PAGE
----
Top Reasons Why Living in Your Parents Basement is a Bad Idea
What do hackers, millennials, teenagers and unemployed middle-aged oddballs have in common? These are all examples of people who might be found living in their parents basement. We’re not saying it’s all bad, but there are zillions of reasons why living in a basement is not a great idea.
Face it. There’s just no cool way to tell someone with whom you are flirting that you’d like to take them home to your mom’s basement. No matter how you try to dress it up, the fact remains that parental oversight is only a few steps away at all times.
Basement residency is wrong for romantic relationships
If you dwell in the lower levels of your mom and dad’s house, you may find it very difficult to meet somebody and fall in love. Establishing and maintaining a romantic relationship is harder for persons who live in the parent’s basement, explains The Evening Standard.
Lack of natural sunlight
Besides being embarrassing and bad for romance, basement living comes with real health risks. You might be aware of the national mold problem, but there’s more to it than that. When you reside in a basement, you may not get all the natural sunlight you need to stay healthy.
If you are like most people, you know that too much sun can lead to an array of health issues, including skin cancer. What you might not already understand is that sunlight also provides a number of life-sustaining, mood-lifting benefits. Exposure to natural sunlight, especially in wintertime, helps to prevent a type of depression known as seasonal affective disorder, or SAD.
The onset of nighttime encourages the brain to release a hormone known as melatonin. Without enough melatonin, you may experience sleeplessness and insomnia.
The natural rhythm of light and dark is imperative to human health and happiness, explains Healthline. The rays of the morning sun release a brain chemical called serotonin that helps you to wake up. Serotonin also lifts your mood and facilitates focus and productivity. The best way to trigger serotonin release is via natural sunlight in your eyes. Another way to boost serotonin production is by way of a photo therapeutic light box.
A very nice way to lighten things up in your mom’s basement is to call Sky-Scapes to find out about our fluorescent light diffusers. Rooms that are under the main rooms of a house tend to be dark. Sometimes, they’re even a little bit creepy. A natural light diffuser adds color and interest to an otherwise dreary below-ground space.
Choose from a splendid selection of Sky-Scapes light diffusers, including:
- Blue sky and clouds
- Sky with butterflies
- Sky with bougainvillea
- Sky with palm frond
- Beach at sunset scene
- Underwater scene with colorful tropical fish
Why young adults live in their parents’ basement
In many countries, it is standard behavior for young adults to reside with their mom and dad, at least until they get married. In the United States, it’s not so usual, but the trend is definitely becoming more common. Some of the reasons include:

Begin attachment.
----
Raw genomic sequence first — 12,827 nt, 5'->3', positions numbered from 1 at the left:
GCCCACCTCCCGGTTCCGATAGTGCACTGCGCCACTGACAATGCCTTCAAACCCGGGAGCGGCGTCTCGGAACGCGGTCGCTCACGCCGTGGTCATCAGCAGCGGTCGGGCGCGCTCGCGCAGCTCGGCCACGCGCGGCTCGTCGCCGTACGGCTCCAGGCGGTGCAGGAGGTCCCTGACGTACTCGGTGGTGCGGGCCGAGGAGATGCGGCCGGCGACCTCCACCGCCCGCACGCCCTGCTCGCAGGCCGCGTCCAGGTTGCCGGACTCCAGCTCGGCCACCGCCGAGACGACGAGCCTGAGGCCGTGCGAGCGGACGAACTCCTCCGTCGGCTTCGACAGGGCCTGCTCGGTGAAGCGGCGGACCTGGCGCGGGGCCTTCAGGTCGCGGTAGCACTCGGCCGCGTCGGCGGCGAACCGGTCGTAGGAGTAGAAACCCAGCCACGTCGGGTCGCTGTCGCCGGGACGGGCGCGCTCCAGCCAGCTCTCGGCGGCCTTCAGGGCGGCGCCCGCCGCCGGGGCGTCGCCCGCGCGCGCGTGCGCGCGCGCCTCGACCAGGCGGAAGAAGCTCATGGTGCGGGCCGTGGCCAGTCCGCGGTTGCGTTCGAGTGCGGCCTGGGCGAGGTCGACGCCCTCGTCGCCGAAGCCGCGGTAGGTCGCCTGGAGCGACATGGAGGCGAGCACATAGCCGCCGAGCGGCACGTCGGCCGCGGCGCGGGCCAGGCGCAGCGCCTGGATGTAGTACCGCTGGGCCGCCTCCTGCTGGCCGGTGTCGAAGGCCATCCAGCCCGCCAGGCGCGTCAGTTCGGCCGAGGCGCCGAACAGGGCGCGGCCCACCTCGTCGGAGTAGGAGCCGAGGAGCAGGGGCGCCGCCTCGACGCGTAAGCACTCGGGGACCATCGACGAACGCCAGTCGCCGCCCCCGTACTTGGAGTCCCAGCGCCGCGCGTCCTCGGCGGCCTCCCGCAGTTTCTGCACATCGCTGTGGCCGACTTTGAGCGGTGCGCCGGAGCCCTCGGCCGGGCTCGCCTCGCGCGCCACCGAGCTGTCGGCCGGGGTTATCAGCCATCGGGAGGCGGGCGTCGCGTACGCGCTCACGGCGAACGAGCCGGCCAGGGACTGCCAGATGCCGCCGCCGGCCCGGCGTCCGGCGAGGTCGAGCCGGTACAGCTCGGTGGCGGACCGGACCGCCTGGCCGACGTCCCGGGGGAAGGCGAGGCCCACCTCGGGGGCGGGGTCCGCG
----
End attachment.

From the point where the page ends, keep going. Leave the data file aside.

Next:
- Unemployment or underemployment
- Too-high tuition costs
- Out of control rent prices
- Outrageous cost of student loans
A downturn in employment opportunities may be the number one reason millennials live with their parents, according to Forbes magazine.
Benefits of basement living
Life in mom and dad’s basement does have its good points. For one thing, the cost of staying at home is typically a whole lot less than shelling out monthly mortgage or rent payments. As a rule, most parental homes maintain a well-stocked refrigerator and provide free Internet service, as well.
Three signs that it’s time to move out of your mom’s basement
You have too much stuff
If your computer, gaming consoles, clothes and everything else that you own is crammed into a single basement room, it’s probably time to get a bigger place where you can spread out and de-clutter your life. And, when you do get your own apartment or house, take everything with you. Remember, it’s not your folks’ job to store your stuff once you are an adult, says Adulting magazine.
You crave privacy
When you invite your friends over to chill, do your parents want to be part of the fun? Is it awkward to bring your special friend over, because your mom could walk in at any moment? When you want to have a private phone call, do you have to step outside? These are signs that you need your own space.
A cramp in style
It’s not exactly easy to “be yourself” when you’re living with mom and dad after the age of, say, 30. When you dwell under your parents’ roof, you’ve got to comply with their rules. If you like to listen to loud music at night, or if you wish to practice drums first thing in the morning, you’d better get your own place for that sort of fun.
Sure, your mom and dad love you dearly, but there may come a time when your parents drop hints that enough is enough. Familial togetherness is a fine concept, but eventually, your parents may desire some time by themselves. You will, too. Your parents were a couple before you were born, right? It stands to reason that one of these days, they’ll want to enjoy intimate one-on-one time again. Don’t worry about it. Just get your own place and visit for Sunday dinner now and then.
Make basement life better
For the first time since the 1940s, more young adult Americans between 18 and 34 live with their parents than in their own home. In fact, young millennial men are far more likely to reside in their parents’ home than with a spouse, says Pew Research Center.
If you reside in your parents’ basement, whether due to financial circumstances or by choice, you can improve your living situation dramatically with one or more light-diffusing panels or films from Sky-Scapes. To know more, contact us today.